Tom Fenton
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Bill,

Wasn't there another word after "chicken"?

;)
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Bill Palmer
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Yes. I cleaned it up.
"The Swatter"

Founder of CODBAMMC

My Chickasaw name is "Throws Money at Cups."

www.cupsandballsmuseum.com
Tom Fenton
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Good man!
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gdw
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Quote:
On 2009-06-19 10:27, Tilman wrote:
I think David Williamson has come up with the best way of making the ball on the lower cup move when executing the Charlie Miller move: he tilts the whole stack of cups forward ever so slightly just before touching his fist onto the top cup. He does so by holding onto the top cup and tilting that cup forward. When the top cup is lifted from the lower cup, the lower cup rocks back into a vertical position, causing the ball on top of that cup to move.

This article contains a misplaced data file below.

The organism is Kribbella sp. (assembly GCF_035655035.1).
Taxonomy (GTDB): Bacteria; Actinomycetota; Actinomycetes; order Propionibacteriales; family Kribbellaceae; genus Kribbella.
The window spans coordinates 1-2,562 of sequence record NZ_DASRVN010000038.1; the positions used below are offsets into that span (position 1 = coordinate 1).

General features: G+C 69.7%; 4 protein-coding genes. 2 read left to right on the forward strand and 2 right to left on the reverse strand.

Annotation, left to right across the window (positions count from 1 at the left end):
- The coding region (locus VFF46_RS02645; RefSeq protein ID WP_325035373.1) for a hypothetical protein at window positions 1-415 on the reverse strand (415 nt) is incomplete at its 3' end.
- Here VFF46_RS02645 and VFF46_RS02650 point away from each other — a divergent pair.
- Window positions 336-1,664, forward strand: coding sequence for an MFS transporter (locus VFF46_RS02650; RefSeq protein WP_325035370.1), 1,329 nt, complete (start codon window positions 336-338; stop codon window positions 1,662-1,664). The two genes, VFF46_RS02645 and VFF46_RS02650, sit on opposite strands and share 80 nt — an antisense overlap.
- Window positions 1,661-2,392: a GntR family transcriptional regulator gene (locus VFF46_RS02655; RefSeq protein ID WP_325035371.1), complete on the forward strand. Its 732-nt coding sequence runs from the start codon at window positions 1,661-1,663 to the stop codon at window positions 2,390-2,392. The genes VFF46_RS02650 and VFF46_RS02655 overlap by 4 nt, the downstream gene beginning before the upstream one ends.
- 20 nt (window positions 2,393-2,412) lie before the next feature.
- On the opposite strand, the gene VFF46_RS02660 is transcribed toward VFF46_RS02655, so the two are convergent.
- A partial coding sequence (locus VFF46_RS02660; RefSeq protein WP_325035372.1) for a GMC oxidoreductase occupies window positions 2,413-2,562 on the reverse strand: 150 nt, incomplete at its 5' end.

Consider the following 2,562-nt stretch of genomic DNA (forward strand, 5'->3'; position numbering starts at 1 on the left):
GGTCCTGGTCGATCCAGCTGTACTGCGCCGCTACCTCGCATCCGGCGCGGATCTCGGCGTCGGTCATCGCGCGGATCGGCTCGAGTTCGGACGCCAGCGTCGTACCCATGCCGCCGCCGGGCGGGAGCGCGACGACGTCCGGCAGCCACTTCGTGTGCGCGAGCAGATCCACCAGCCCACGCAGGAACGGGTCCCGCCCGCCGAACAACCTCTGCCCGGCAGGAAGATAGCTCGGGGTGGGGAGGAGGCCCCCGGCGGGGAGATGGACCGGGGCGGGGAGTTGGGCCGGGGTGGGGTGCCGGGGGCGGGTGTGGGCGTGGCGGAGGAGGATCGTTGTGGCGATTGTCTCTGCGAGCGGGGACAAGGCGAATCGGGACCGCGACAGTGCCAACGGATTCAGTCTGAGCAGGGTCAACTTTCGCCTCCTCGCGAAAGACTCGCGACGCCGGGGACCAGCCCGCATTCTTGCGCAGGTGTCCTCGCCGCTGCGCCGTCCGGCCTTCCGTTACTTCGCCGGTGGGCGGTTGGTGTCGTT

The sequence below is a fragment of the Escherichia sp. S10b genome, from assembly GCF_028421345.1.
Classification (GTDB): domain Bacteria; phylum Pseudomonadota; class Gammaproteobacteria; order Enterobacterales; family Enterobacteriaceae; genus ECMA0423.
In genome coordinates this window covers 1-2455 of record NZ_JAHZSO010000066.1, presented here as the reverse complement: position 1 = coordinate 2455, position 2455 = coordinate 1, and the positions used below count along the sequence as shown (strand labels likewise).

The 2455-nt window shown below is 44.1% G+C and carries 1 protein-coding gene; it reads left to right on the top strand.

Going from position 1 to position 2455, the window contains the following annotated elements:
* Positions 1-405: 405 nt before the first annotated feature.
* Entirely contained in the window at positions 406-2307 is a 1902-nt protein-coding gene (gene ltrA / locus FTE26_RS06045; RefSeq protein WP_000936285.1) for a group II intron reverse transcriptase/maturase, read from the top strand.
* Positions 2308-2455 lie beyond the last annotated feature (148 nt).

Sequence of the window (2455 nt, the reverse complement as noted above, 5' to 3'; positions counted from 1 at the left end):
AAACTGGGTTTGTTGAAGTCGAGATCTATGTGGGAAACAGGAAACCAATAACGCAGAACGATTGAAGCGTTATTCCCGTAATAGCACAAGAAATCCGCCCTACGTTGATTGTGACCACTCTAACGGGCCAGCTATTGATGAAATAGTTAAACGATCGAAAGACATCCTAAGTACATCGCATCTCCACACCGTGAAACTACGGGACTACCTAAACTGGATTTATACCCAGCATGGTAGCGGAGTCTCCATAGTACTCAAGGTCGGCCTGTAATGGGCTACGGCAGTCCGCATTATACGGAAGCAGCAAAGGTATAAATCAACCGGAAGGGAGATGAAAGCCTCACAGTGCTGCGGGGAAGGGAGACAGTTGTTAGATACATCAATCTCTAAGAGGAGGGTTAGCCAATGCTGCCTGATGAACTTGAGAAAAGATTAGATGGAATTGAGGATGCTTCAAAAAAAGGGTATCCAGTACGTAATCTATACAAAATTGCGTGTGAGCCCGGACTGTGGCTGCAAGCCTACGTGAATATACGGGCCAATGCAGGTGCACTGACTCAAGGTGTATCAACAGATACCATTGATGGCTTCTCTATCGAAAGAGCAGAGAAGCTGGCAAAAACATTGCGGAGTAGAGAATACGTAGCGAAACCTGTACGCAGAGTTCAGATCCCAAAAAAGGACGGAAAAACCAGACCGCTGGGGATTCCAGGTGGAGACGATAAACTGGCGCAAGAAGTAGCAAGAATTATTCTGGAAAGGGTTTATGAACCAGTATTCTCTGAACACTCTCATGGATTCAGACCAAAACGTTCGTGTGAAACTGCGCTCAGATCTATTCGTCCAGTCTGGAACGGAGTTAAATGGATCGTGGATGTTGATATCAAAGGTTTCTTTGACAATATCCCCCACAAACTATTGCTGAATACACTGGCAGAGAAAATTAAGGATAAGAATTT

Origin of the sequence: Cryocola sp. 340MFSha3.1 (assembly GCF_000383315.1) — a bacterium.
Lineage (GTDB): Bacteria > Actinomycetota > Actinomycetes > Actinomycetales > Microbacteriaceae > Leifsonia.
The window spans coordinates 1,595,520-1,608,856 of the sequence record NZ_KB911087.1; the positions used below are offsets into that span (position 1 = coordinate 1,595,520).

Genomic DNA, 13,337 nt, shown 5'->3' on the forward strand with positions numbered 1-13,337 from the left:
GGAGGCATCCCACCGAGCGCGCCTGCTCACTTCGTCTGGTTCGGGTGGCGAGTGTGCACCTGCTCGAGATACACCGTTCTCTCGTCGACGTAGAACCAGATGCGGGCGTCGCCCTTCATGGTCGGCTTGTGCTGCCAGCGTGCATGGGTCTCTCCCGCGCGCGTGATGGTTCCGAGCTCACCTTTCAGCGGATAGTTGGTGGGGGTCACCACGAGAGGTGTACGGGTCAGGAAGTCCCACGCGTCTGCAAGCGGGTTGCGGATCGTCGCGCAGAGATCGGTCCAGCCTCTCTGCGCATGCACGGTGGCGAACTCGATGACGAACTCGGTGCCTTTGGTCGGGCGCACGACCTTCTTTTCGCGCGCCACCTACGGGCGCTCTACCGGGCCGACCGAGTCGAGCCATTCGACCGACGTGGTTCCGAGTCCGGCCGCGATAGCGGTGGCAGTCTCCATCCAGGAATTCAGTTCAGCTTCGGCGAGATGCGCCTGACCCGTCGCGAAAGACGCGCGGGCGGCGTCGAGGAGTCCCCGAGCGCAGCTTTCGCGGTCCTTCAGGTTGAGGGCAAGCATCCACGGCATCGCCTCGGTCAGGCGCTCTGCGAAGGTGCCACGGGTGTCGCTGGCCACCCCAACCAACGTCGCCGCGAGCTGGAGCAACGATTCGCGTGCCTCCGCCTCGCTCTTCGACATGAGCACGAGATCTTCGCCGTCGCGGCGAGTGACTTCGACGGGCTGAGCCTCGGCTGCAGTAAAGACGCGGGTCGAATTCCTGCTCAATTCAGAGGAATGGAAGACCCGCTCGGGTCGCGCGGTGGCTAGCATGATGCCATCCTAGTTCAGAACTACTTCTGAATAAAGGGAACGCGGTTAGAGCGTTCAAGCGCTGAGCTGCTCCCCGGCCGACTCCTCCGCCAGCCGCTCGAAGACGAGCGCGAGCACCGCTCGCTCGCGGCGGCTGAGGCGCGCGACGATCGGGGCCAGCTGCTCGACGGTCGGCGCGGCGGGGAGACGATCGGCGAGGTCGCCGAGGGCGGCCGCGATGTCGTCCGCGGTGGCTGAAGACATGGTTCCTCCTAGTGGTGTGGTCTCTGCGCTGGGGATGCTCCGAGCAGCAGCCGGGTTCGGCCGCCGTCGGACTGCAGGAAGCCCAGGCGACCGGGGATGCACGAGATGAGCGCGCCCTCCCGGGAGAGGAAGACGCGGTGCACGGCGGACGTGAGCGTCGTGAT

The tilting motion can be justified as a minimal motion that is meant to bring the top of the cup closer to the hand holding the ball (but then I think the motion is so small that it is hardly ever perceived by the audience).
This, I think, is much better than trying to hit the ball with the edge of the cup. Depending on your cup design and size of the ball, you would need to move the top cup quite a bit forward in order to get in touch with the ball. The natural lifting motion would be straight up - as it is in the Williamson handling.

BTW, there is one more feature of Williamson's handling that makes it superiour to most that I've seen: the ball doesn't just sink into his fist, but goes into a full pinky palm, with the hand opening naturally as the ball travels to the pinky.
I think a hand that remains in a fist when it is removed from the cup never quite sells the move.

(This latter point refers to Williamson's handling of the Charlie Miller move proper, not to his variation for magician audiences, where the ball is allowed to drop from the hand it started in to the lower hand, holding the top cup of the stack.)


Good notes on the Williamson handling for getting motion while doing it with stacked cups, however, referring to kicking the ball with the cup as it is lifted, this is specifically for when the doing the move with ONE cup, so the unnatural movement of the cup up then forward is non-existent as you do not need to clear a lower cup before kicking the ball.